The users of the system, each of whom are provided with a workstation, may be characterised into the following groups:
 1) Clinical data associate (CDA) who is primarily responsible for data entry and basic data processing.
 2) Clinical data manager (CDM) who is responsible for data entry and all processing tasks. The CDM is the point of contact between investigators and trial monitors and the data management team.
 3) Clinical coding specialist (CCS) who is responsible for clinical coding.
 4) Systems administrator (SA) who is primarily responsible for system setup, controlling the users, groups and associated privileges.
 5) The manager, who is responsible for the trial metrics and management information.
 6) The statistician who is responsible for data analysis, including the generation of SAS data sets.
 7) The study designer/programmer who creates and maintains the structures such as the eCRFs and online documentation and also is responsible for creating and maintaining data validation programs.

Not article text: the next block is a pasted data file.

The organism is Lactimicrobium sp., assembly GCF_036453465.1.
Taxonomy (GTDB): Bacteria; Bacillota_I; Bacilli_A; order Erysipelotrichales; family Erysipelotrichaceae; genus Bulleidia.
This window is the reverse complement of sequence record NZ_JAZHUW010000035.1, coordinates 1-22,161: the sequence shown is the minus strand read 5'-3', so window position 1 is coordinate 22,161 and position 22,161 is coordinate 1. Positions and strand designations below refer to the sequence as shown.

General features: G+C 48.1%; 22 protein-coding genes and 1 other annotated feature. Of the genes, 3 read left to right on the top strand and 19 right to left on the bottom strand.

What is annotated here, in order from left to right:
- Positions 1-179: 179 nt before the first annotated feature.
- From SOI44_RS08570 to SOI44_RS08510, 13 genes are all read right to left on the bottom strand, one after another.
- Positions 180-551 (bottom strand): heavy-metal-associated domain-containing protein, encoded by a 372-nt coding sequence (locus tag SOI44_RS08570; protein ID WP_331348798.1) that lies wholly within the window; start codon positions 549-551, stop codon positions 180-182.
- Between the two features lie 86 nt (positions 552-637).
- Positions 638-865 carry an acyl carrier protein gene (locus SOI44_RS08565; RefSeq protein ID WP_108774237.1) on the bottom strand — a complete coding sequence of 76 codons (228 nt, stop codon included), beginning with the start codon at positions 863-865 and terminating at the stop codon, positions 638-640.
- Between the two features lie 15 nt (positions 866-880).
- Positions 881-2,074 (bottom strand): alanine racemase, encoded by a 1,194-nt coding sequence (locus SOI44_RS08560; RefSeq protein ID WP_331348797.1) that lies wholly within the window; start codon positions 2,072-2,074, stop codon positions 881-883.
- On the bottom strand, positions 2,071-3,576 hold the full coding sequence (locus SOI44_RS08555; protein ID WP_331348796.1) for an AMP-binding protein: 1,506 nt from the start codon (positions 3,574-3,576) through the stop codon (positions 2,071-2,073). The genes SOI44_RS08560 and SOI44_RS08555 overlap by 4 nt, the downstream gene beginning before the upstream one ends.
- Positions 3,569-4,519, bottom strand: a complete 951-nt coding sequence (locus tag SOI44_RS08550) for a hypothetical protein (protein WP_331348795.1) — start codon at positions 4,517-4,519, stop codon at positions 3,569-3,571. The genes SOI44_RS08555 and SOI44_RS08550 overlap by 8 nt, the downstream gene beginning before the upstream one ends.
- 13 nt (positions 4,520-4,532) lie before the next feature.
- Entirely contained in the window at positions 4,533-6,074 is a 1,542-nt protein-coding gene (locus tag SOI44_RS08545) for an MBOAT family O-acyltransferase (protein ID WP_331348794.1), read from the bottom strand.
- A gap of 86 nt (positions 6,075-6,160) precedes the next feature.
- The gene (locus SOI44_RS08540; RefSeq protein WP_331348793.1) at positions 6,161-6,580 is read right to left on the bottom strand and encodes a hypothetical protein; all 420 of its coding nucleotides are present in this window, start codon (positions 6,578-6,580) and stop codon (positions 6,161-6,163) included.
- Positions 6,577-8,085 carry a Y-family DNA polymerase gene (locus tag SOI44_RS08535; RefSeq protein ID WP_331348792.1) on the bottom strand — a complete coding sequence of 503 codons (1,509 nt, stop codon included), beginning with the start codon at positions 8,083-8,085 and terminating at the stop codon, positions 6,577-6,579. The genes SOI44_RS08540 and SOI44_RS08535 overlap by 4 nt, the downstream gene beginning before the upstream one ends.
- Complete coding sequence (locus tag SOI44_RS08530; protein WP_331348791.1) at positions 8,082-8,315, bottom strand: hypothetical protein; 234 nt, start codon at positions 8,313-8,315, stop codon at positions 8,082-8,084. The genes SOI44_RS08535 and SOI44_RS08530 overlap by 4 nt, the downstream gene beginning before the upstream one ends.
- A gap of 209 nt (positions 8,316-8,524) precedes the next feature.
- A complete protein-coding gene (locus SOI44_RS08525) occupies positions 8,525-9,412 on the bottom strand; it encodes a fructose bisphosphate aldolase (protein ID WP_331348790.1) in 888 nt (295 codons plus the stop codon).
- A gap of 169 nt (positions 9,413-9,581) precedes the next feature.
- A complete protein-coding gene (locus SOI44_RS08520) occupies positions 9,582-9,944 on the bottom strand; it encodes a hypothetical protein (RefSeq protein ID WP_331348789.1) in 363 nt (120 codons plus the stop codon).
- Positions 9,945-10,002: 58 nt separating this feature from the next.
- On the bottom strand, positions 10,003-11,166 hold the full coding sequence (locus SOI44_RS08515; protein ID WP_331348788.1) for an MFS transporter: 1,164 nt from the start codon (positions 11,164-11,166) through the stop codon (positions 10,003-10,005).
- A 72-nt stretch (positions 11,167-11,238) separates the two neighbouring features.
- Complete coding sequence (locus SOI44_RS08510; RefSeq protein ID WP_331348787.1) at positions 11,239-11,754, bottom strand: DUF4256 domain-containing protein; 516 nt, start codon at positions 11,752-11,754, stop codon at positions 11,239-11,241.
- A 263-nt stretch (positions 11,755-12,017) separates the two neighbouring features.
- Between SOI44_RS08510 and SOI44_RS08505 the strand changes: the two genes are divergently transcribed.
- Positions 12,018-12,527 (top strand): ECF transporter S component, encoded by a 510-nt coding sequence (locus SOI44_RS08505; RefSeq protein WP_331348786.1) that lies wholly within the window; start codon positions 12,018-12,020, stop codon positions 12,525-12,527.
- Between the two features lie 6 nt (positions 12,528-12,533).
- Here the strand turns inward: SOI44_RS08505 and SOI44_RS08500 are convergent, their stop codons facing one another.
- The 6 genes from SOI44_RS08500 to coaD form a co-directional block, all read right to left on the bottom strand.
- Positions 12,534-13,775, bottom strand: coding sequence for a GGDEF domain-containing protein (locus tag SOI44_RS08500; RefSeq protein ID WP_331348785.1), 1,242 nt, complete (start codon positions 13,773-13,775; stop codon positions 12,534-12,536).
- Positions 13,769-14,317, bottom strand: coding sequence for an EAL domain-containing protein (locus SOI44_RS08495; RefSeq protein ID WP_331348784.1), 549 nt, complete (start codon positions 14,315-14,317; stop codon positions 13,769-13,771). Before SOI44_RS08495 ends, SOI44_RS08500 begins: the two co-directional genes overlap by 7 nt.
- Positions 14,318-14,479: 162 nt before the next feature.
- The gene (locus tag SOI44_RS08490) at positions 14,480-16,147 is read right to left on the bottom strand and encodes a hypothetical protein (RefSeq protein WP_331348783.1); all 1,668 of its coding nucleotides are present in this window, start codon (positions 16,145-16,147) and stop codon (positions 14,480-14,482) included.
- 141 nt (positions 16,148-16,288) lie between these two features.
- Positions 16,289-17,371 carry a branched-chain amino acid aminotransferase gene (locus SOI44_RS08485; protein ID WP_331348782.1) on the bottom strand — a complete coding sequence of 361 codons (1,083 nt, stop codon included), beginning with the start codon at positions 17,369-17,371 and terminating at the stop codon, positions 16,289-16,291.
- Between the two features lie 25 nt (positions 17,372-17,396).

8) The randomisation administrator who is responsible for entering and manipulating randomisation codes, that is the blind treatment groups to which each subject belongs.
 The users may adopt different roles which give them different permissions in the system. The different permissions may involve different privileges for viewing data, altering data and entering data. An example of the different roles in this embodiment are:
 1) Archivist;
 2) Coding;
 3) Design;
 4) Double entry;
 5) Laboratory;
 6) Programming;
 7) Readonly;
 8) Statistics;
 9) Subject enrolment;
 10) Systems administration;
 11) Validation;
 12) Verification;
 13) Document tracking;
 14) Randomisation administration;
 15) Management administration;
 16) Quality control; and
 17) Electronic loading.